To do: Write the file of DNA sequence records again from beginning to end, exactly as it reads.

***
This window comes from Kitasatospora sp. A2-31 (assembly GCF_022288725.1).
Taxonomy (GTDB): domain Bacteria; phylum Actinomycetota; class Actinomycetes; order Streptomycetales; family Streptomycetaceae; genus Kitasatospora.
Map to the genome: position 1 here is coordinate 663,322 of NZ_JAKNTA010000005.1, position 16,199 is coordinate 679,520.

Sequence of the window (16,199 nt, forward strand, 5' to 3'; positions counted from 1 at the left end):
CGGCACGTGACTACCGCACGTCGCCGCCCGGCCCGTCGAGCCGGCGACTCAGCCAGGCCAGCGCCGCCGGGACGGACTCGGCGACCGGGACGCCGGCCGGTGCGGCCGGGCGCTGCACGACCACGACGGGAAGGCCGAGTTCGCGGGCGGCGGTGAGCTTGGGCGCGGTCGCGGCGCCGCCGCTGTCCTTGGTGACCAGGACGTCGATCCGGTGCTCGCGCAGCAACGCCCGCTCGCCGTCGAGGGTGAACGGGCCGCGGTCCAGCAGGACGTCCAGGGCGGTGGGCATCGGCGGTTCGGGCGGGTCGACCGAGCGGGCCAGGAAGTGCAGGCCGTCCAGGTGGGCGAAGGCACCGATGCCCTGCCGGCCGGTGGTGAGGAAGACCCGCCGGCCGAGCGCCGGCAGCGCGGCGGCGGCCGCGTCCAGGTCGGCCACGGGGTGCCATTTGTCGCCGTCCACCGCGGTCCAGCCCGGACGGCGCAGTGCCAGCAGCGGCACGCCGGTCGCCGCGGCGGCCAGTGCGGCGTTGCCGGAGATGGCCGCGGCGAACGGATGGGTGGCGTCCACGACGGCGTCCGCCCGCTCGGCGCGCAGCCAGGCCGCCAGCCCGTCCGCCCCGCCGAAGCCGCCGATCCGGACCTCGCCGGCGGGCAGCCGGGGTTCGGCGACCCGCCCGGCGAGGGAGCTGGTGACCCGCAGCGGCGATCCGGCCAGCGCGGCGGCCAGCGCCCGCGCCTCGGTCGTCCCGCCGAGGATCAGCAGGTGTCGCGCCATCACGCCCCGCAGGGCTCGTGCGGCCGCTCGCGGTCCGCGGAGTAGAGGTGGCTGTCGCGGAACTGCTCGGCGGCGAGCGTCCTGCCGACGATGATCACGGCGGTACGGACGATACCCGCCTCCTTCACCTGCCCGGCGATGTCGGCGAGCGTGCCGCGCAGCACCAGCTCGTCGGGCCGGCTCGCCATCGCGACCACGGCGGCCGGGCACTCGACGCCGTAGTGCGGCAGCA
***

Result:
This window comes from Kitasatospora sp. A2-31 (assembly GCF_022288725.1).
Taxonomy (GTDB): domain Bacteria; phylum Actinomycetota; class Actinomycetes; order Streptomycetales; family Streptomycetaceae; genus Kitasatospora.
Map to the genome: position 1 here is coordinate 663,322 of NZ_JAKNTA010000005.1, position 16,199 is coordinate 679,520.

Sequence of the window (16,199 nt, forward strand, 5' to 3'; positions counted from 1 at the left end):
CGGCACGTGACTACCGCACGTCGCCGCCCGGCCCGTCGAGCCGGCGACTCAGCCAGGCCAGCGCCGCCGGGACGGACTCGGCGACCGGGACGCCGGCCGGTGCGGCCGGGCGCTGCACGACCACGACGGGAAGGCCGAGTTCGCGGGCGGCGGTGAGCTTGGGCGCGGTCGCGGCGCCGCCGCTGTCCTTGGTGACCAGGACGTCGATCCGGTGCTCGCGCAGCAACGCCCGCTCGCCGTCGAGGGTGAACGGGCCGCGGTCCAGCAGGACGTCCAGGGCGGTGGGCATCGGCGGTTCGGGCGGGTCGACCGAGCGGGCCAGGAAGTGCAGGCCGTCCAGGTGGGCGAAGGCACCGATGCCCTGCCGGCCGGTGGTGAGGAAGACCCGCCGGCCGAGCGCCGGCAGCGCGGCGGCGGCCGCGTCCAGGTCGGCCACGGGGTGCCATTTGTCGCCGTCCACCGCGGTCCAGCCCGGACGGCGCAGTGCCAGCAGCGGCACGCCGGTCGCCGCGGCGGCCAGTGCGGCGTTGCCGGAGATGGCCGCGGCGAACGGATGGGTGGCGTCCACGACGGCGTCCGCCCGCTCGGCGCGCAGCCAGGCCGCCAGCCCGTCCGCCCCGCCGAAGCCGCCGATCCGGACCTCGCCGGCGGGCAGCCGGGGTTCGGCGACCCGCCCGGCGAGGGAGCTGGTGACCCGCAGCGGCGATCCGGCCAGCGCGGCGGCCAGCGCCCGCGCCTCGGTCGTCCCGCCGAGGATCAGCAGGTGTCGCGCCATCACGCCCCGCAGGGCTCGTGCGGCCGCTCGCGGTCCGCGGAGTAGAGGTGGCTGTCGCGGAACTGCTCGGCGGCGAGCGTCCTGCCGACGATGATCACGGCGGTACGGACGATACCCGCCTCCTTCACCTGCCCGGCGATGTCGGCGAGCGTGCCGCGCAGCACCAGCTCGTCGGGCCGGCTCGCCATCGCGACCACGGCGGCCGGGCACTCGACGCCGTAGTGCGGCAGCA